on April 29, 2007 by in Uncategorized, Comments (0)
Calls grow for Olmert, Peretz, to quit after leaks of allegedly damning Lebanon war report
JERUSALEM (AP) _ Members of Prime Minister Ehud Olmert’s ruling coalition joined opposition lawmakers Sunday in calling for the Israeli leader and his defense minister to resign after parts of a government report criticizing their handling of last year’s war in Lebanon were leaked to local media.
Officials close to the investigation confirmed TV reports that the panel concluded Olmert and Defense Minister Amir Peretz made hasty and ill-judged decisions at the outset of the war.
The report found these errors were compounded by their lack of experience and unfamiliarity with defense issues, the officials said on condition of anonymity pending the report’s release.
Olmert’s office declined comment until official publication of the report on Monday. Olmert made no mention of the report in his opening statement at the weekly Cabinet meeting. Peretz also did not comment.
Olmert appointed the commission last year to stave off calls for a full-scale judicial inquiry into the government’s performance during the war, which began when Hezbollah guerrillas captured two Israeli soldiers in a July 12 cross-border raid.
Although the five-member commission, headed by a retired judge, has no authority to order resignations, a harsh report could be the final blow to Olmert’s grasp on power. Heavy public criticism of the war, along with a string of corruption investigations, have sent his approval rating into free fall.
Olmert has been widely criticized for failing to achieve his goals of returning the soldiers or destroying Hezbollah, which fired nearly 4,000 of rockets into northern Israel. Soldiers returning from the battlefield also have complained of poor training, conflicting orders and shortages of ammunition and food.
The interim report will analyze the first days of the fighting, when the war’s objectives were formulated, and the six years between Israel’s May 2000 pullout from southern Lebanon and the outbreak of the conflict.
According to the people familiar with the investigation, the panel concluded that Olmert failed to sufficiently question the army’s battle plans, publicly stated his war aims without ensuring they were attainable and failed to demand a clear exit strategy.
But after sections of the report reached the Israeli media, a growing number of critics, including members of the ruling coalition, called on Olmert to step down.
Former Cabinet minister Ofir Pines, a member of Peretz’s Labor Party, said both men should follow the example of wartime military chief of staff, Lt. Gen. Dan Halutz, who quit in the face of criticism of his performance.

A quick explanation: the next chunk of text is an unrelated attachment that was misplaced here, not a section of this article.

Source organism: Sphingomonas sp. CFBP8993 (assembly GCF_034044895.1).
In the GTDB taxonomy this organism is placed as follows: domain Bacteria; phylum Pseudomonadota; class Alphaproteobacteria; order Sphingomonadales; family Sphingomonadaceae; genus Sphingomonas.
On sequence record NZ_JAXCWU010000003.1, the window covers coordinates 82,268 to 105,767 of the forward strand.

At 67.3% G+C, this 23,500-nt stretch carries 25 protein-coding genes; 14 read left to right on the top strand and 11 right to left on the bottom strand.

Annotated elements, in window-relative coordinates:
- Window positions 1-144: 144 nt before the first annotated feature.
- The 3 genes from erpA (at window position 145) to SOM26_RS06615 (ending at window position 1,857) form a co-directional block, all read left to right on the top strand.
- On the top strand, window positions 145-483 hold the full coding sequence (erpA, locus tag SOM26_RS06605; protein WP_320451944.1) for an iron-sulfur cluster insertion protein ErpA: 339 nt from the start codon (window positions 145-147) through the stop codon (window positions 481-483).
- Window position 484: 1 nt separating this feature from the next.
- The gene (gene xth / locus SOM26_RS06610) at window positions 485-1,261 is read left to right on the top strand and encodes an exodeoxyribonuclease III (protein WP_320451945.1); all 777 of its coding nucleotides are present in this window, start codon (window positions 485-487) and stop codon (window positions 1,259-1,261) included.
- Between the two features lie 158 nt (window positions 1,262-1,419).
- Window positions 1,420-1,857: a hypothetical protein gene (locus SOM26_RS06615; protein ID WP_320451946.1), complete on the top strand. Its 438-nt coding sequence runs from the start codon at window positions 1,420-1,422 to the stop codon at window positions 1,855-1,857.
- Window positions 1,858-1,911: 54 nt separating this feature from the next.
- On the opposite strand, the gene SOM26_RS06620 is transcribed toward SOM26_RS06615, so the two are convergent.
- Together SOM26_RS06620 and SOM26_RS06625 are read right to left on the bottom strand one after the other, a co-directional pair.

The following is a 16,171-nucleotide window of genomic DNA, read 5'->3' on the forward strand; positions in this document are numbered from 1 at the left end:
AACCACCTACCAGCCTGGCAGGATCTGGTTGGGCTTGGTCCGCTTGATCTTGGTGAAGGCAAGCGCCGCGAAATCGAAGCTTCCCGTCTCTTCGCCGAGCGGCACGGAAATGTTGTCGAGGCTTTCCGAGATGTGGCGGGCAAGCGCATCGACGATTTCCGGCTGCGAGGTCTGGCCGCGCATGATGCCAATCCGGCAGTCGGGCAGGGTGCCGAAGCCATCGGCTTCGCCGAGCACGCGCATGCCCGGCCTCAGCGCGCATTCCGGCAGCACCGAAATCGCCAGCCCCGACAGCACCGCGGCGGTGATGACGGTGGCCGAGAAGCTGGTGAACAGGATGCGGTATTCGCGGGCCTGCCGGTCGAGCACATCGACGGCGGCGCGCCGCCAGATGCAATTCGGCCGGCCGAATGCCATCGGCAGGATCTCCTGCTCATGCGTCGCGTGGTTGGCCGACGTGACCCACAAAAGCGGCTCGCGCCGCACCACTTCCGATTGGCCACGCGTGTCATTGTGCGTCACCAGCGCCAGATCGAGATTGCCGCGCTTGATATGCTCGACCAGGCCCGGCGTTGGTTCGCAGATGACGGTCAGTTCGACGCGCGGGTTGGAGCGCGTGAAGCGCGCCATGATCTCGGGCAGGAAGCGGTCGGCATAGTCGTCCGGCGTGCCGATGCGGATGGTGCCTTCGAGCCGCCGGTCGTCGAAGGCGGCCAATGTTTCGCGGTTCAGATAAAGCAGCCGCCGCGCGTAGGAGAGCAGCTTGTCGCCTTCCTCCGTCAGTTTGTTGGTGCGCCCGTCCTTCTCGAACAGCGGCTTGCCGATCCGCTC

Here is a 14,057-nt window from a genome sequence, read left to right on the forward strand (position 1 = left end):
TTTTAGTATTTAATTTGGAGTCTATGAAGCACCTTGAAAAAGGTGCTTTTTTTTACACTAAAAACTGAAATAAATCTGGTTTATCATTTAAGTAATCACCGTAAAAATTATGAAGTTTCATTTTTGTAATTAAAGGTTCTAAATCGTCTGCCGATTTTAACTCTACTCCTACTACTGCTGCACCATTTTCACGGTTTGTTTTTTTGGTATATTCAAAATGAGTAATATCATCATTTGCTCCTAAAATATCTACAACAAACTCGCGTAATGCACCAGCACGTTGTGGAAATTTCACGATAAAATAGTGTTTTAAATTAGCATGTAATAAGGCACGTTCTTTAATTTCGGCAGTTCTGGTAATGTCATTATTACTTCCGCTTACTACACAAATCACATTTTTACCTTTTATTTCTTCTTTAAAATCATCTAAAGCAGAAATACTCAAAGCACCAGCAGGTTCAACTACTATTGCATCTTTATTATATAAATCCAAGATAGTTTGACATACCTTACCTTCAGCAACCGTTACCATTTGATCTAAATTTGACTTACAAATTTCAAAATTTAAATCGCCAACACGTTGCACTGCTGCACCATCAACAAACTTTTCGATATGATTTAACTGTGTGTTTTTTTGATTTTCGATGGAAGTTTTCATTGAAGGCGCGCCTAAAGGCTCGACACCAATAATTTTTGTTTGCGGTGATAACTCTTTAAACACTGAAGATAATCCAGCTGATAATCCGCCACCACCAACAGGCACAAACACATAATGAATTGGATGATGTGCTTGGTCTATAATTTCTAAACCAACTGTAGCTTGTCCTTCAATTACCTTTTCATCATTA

“I expect the prime minister and the defense minister to stand up and take responsibility and resign,” he told Army Radio.
Another Labor lawmaker, Danny Yatom, said the entire Cabinet should resign, since they unanimously approved the decision to go to war.
“The whole Cabinet is party to these matter, he told Israel Radio. “They are all partners … by virtue of their vote, and by the fact that they didn’t stand up and say a word even if they had something to say.”
Gideon Saar, of the opposition Likud, agreed: “The government is the body in charge of the military campaign and the government failed,” he told Israel Radio.
Even members of his Kadima Party gave lukewarm support for their leader.
“Members of Kadima all understand the need first and foremost to preserve the party,” lawmaker Yoel Hasson told Army Radio. “I really think the prime minister will win the support of Kadima.”
In addition to its criticism of Olmert and Peretz, the interim report will say Halutz did not provide political leaders with a sufficient range of military options, played down the Hezbollah rocket threat and silenced dissenting opinions within the army command, Israeli media reported.
The full report, looking at the entire war, is to be released in the summer.
Nearly 160 Israelis, including 39 civilians, and more than 1,000 Lebanese died in the fighting, according to tallies by government agencies, humanitarian groups and The Associated Press.
The count includes 250 Hezbollah fighters that the group’s leaders now say died during Israel’s intense air, ground and sea bombardments in Lebanon. Israel has estimated its forces have killed 600 Hezbollah fighters.
Olmert has said the war dealt a heavy blow to Hezbollah and praised the U.N.-brokered truce that ended the fighting. Thousands of international peacekeepers now guard Lebanon’s border with Israel.
Still, analysts say the fighting, and the army’s failure to halt the Hezbollah rocket fire, dealt a major blow to the army’s prestige in the Arab world and its ability to deter attacks.